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Los Angeles pop-rock quintet Milo Greene released their sophomore album, Control, in January. Since its release the group has been selling out shows all over the country, and will hit the road with Foster the People on a string of tour dates later this year.

I caught up with Marlana Sheetz, Robbie Arnett, and touring member Curtis Marrero to share a bottle of Paumanok Sauvignon Blanc before their March 12th show at the Bowery Ballroom and talk about recording their first album in wine country, their upcoming set at SXSW, where to drink in L.A. and the band’s predilection for Moscow mules, Irish coffee and tequila.

The official music video for “Lie To Me” can be seen here:

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I heard you recorded your first album, Milo Greene, in wine country. What was that like?

Marlana: We did a couple weeks of sessions in Santa Ynez, near Santa Barbara, and that is definitely wine country right there. We had so much fun, roaming around. I turned 21 there. That’s so crazy it was already five years ago. While we were up there recording we all went out and got a little silly.

Did you learn more about wine being there than you did before?

Robbie: Probably due to my dad, I have a little wine knowledge. My dad’s a big wino; he’s been collecting bottles forever and keeps them in the wine cellar in our basement. I remember a task of mine one summer, years ago, was to classify all the wines and write down their years and build him a notebook. But my palate isn’t too expansive.

One of my best friends is also making wine, and he sends us wine frequently. He’s from San Francisco, so shout out Best Coast Wines! When we played in San Fran, he brought a bunch of wines—including bottles with labels that had our faces on them.
milo greene bottles
I know you didn’t record the whole Milo Greene album in wine country, but just thinking about environment, how it plays a role in change, and your growth as a band, how was the recording process of Control different?

Marlana: It was a lot different. We recorded the whole thing in LA; it was more working out of our own home studios and then coming together and taking bits and pieces from everyone. It was very different than everybody just getting in a room and jamming out.

Robbie: Recording in LA lent the sound more of an urban type feel, versus out in the woods, giving it more of a rootsy vibe. The atmosphere, the location, all played a role in the sound for sure.

You guys are going out for drinks. What do you guess both will order?

Robbie: Marlana would probably order a Moscow mule.

Curtis: No…White Russian, dude!

Robbie: Marlana, when’s the last time you ordered a White Russian?

Marlana: This is why I never get a White Russian, because we play in bars that never have cream.

Robbie: Yeah, you’ve been on a Moscow mule kick.

Marlana: Yeah, or Irish coffee. And Robbie will probably do an Irish coffee or a margarita, maybe a gin and tonic.

Speaking of going out, where are some of your favorite spots to grab drinks in LA?

Robbie: For a nice wine bar I like this place called Covel, and a cool beer spot is a bar called El Prado.

On the Divier side I’d check out The Goldroom and Jumbos, and the Thirsty Crow would be more on the hip side, oh, and Little Joy.

All these places are in our neighborhood—we live in East LA—the Silver Lake, Los Feliz area, and we’re pretty loyal to the hood.

The band is well traveled. But can you recall a city or country you’ve visited that you had the best, self-indulgent day?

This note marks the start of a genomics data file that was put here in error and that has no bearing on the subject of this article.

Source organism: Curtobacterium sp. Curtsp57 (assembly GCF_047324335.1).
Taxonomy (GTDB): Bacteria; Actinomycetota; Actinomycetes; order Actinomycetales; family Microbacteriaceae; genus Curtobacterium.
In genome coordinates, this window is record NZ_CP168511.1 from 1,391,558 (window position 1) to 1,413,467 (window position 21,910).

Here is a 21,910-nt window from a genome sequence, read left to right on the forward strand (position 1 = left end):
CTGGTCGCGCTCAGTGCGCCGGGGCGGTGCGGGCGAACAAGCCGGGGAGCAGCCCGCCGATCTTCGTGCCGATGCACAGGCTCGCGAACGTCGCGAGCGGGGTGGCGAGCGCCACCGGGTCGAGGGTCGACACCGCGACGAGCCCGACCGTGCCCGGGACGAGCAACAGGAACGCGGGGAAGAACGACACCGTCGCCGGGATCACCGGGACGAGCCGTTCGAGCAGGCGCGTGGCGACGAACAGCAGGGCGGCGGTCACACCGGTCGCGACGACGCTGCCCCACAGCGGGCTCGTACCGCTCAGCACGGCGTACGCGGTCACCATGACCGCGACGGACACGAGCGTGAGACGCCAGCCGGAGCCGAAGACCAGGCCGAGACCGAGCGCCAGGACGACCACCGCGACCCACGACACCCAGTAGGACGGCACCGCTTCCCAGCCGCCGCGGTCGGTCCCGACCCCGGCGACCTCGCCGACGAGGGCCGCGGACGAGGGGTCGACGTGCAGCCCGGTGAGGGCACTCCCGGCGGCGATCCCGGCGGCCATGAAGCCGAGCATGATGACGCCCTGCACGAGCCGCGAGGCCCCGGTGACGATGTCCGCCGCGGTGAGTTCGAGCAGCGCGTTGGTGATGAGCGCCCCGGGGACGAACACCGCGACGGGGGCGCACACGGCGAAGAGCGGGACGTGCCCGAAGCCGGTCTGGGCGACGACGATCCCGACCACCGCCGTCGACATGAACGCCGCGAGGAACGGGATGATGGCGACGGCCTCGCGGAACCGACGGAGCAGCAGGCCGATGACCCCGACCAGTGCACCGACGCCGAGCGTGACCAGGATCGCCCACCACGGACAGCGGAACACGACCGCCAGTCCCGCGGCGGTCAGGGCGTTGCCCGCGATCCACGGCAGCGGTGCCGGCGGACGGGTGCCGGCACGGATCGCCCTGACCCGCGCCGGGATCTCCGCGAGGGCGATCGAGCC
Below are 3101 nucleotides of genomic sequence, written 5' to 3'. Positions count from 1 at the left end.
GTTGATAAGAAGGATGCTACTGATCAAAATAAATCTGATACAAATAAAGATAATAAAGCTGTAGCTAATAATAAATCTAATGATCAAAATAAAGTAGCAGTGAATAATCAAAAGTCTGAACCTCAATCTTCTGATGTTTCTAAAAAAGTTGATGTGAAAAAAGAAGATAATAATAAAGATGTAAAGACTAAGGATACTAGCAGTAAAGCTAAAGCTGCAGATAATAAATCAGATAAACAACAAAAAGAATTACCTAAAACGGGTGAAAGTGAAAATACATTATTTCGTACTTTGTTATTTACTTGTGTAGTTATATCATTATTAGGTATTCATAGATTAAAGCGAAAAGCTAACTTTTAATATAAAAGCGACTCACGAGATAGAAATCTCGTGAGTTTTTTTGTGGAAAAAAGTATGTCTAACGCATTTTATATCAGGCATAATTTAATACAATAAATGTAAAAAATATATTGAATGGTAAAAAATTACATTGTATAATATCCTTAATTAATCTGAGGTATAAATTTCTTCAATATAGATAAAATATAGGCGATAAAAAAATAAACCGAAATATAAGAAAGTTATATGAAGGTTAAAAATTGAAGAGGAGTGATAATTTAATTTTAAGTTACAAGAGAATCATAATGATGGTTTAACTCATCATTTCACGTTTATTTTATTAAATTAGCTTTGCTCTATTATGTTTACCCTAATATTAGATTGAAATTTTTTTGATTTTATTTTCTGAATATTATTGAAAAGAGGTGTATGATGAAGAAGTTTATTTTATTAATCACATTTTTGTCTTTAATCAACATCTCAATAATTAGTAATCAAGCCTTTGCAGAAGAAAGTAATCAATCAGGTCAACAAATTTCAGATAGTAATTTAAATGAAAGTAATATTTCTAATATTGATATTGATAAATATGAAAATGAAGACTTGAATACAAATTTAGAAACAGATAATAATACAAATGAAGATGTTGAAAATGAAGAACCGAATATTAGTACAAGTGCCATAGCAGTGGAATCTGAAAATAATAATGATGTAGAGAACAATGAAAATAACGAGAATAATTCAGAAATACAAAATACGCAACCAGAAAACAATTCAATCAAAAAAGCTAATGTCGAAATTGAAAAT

Curtis: As far as drinking, one of the best days we had was a day off in Belgium. We just walked around the city and did beer tastings. Also while recording in Santa Ynez we took a short ride down to Bridlewood which was pretty awesome as well.

Robbie: This past week we were in Montreal and we had really good food. We’ve had a few times where we’ve had days off in Montreal and had some good Irish coffees.

Marlana: Any place that can make a really nice Irish coffee is the dream.

If you were to order a glass of wine at a bar, what would you order?

Mayana: There was a wine that I had at the Magic Castle that was one of the best wines I ever tasted; it was a sweet, white wine, but I can’t remember what it was called.

Robbie: I usually go for Pinot Noir or Chianti. I like blends a lot.

What about shots?

Marlana: Probably tequila just because it’s the easiest thing that goes down.

Robbie: Not Fireball.

Marlana: I don’t mind Fireball shots! They’re sweet. It doesn’t bother me. A shot of whiskey immediately makes me think of the worst hangovers I’ve ever had.

Robbie: I’ll take a shot of whiskey, anything but a shot of vodka. But most often I like chilled tequila with lime.

Marlana: I really want to play shows in Mexico so we can go to tequila factories.

Curtis: Let’s go to Dolce Vita when we’re in Austin! (Dolce Vita is known for their Gelato Cocktails.)

Speaking of Austin, you’re going to SXSW, right? Tell me a bit about that.

Marlana: Every band that knows about SXSW knows it’s a crazy, shit show nightmare that every band has to do at some point or several times. We’ve done it one other time. It’s a lot of craziness. There’s so much going on on this one strip, and the stuff that’s not even technically SXSW is also mixed in. You show up to your show on the fly, and there’s no sound check, so the sound is usually bad. You have to go in knowing it’s not going to be a very good show, and you hope the audience has been drinking. But it’s big for brand partnerships and meeting people.

Robbie: Yeah, it’s all about networking.

Jillian Scheinfeld is a writer and interviewer living in Brooklyn. By day she’s a publicist for a nonprofit and by night you can catch her at a concert or practicing yoga. See past work here and follow her tweets @jillianschein